George and the Golden Letterseed
So what on earth is a golden Letterseed? Bet you wondered what the Philosopher’s Stone was when Harry P. made his first appearance – Sorcerer’s Stone if you’re reading this in the US. Simple answer: the golden Letterseed is the ultimate fruit of the Alphabet Tree, a seed that allows the finder to grow a replica of this oh-so-vital element of magical flora. You don’t believe it’s so important? Okay, try getting by for just an hour or so without using, say, a ‘b’ or ‘d’ in your everyday speech or texting. That’s the challenge the people of the magical kingdom of mediaeval Ingland faced when a hungry dragon put the future of the Inglish language at risk.
You see, as the giant beast devoured the letterfruits on the Alphabet Tree, those letters disappeared from the spoken and written language of the local people. Clearly, that dragon had to be stopped. Enter George and his trusty terrier, Yorrick. Could they outwit the dragon and save the day for King Boris the Bold? You’ll find out – helped by some beautiful illustrations created by the gifted Britt Harcus. Get to know Britt and her work at www.brittharcus.com.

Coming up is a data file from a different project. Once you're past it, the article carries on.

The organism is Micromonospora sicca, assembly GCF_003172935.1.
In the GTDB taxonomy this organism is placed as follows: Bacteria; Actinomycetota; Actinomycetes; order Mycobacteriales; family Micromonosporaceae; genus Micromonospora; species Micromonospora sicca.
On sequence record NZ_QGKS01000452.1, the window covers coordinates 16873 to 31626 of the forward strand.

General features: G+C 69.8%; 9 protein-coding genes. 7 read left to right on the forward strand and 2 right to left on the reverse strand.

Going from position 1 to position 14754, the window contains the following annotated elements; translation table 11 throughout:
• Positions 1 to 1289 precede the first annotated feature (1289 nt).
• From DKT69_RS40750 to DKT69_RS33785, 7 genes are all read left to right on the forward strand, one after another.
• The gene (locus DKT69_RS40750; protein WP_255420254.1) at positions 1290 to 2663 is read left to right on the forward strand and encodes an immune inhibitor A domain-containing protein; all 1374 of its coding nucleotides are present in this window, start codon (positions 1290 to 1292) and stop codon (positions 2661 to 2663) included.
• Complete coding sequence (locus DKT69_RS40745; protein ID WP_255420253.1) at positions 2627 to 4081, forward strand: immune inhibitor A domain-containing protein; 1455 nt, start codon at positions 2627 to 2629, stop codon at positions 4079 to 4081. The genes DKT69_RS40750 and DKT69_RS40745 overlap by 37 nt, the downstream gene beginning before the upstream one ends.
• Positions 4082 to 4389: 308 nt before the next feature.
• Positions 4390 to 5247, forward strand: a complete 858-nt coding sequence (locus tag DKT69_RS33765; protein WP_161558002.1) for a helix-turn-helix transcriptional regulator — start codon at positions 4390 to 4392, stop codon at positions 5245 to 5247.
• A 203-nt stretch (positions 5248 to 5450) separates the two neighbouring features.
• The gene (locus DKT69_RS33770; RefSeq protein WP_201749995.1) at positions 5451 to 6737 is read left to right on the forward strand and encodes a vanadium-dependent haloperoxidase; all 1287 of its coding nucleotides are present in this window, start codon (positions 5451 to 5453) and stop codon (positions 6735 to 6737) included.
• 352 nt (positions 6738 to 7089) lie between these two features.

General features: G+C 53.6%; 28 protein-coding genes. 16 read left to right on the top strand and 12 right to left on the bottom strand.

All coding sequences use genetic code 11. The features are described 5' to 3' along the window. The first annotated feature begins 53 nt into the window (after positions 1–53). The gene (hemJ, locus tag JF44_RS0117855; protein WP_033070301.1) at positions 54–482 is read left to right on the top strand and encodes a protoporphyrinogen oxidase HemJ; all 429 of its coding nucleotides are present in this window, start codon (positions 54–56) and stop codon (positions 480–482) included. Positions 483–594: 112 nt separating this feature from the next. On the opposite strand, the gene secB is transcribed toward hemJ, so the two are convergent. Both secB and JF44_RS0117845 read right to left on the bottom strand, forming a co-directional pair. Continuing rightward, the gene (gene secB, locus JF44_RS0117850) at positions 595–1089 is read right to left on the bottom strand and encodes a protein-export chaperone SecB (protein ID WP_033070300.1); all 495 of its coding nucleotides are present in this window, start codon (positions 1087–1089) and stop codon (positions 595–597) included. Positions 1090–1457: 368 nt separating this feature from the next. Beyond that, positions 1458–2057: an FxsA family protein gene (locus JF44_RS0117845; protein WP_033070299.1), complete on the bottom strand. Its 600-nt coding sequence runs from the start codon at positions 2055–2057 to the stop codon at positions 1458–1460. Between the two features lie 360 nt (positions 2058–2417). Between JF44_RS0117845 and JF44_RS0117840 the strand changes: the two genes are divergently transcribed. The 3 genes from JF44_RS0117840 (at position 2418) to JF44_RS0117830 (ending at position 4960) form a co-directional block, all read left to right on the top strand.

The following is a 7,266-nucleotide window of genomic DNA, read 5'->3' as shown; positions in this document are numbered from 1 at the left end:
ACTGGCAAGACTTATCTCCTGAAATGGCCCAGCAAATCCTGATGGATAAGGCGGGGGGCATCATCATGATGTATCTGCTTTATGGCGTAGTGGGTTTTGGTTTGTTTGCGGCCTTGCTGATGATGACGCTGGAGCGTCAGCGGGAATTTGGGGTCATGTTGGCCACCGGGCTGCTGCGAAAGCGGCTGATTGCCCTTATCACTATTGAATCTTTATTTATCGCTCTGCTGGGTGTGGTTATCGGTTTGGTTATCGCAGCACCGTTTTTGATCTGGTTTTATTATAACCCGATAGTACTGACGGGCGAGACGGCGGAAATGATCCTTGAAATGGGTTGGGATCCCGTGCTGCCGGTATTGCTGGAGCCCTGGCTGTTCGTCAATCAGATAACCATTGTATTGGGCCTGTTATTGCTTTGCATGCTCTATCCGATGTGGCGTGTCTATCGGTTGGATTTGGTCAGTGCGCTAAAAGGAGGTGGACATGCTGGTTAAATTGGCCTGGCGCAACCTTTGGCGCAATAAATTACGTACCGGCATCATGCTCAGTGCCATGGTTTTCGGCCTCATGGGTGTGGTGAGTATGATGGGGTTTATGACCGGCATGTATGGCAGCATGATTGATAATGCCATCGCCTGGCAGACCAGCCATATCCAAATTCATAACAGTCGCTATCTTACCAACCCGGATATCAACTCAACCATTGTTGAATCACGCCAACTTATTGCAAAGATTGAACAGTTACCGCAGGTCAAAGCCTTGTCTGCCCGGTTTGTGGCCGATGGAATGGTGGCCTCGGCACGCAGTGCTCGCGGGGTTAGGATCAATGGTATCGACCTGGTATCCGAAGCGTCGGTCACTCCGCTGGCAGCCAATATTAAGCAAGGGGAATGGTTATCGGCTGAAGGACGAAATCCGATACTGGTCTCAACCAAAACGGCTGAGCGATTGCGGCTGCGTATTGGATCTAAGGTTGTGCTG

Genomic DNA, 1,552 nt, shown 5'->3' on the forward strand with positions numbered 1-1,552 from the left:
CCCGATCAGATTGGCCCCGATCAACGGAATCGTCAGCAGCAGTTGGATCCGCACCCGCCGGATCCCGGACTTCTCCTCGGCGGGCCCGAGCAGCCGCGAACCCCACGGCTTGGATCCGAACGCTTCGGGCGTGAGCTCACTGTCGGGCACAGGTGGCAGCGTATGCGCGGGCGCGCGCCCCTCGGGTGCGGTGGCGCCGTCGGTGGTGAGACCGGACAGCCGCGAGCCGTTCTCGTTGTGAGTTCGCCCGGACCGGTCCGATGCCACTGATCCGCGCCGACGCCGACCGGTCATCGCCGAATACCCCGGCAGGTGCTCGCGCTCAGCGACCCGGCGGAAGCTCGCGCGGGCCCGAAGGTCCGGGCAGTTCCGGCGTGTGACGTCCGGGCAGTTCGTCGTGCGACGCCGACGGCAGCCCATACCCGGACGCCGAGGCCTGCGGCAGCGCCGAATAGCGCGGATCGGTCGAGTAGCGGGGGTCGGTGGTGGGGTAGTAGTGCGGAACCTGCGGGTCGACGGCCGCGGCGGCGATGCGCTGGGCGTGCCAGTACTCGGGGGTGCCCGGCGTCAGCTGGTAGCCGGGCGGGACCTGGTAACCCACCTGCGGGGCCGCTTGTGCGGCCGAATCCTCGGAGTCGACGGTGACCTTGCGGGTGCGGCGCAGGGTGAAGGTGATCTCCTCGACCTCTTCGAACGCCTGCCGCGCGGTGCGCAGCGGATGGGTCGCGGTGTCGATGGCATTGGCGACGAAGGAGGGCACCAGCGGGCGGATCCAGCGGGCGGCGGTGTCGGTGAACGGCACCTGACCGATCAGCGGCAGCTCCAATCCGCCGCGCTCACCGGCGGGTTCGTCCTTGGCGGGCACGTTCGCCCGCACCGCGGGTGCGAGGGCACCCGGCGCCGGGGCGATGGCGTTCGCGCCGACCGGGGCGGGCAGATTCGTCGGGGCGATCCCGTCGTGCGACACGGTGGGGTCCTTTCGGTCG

The tale of George and the Golden Letterseed first took shape on a hillside in Umbria, Italy, as I gazed across the River Tiber at the walls of the hilltop town of Todi and the huge and ancient trees below them. Watch Dennis Callan’s delightful short video about this magical town here. Dennis has made three videos based on Todi, two shorter pieces and a deep dive. You’ll spot some of the buildings that appear in the story and get to preview one or two special places that feature in the second volume, George and the Poison Arrow, which is now written and awaiting illustration.
Available in hardback, paperback and as an eBook.
Publisher: Paul Boothroyd
90 pages (hardback edition)
122 pages (paperback edition)
For the paperback version in the BoD Bookshop: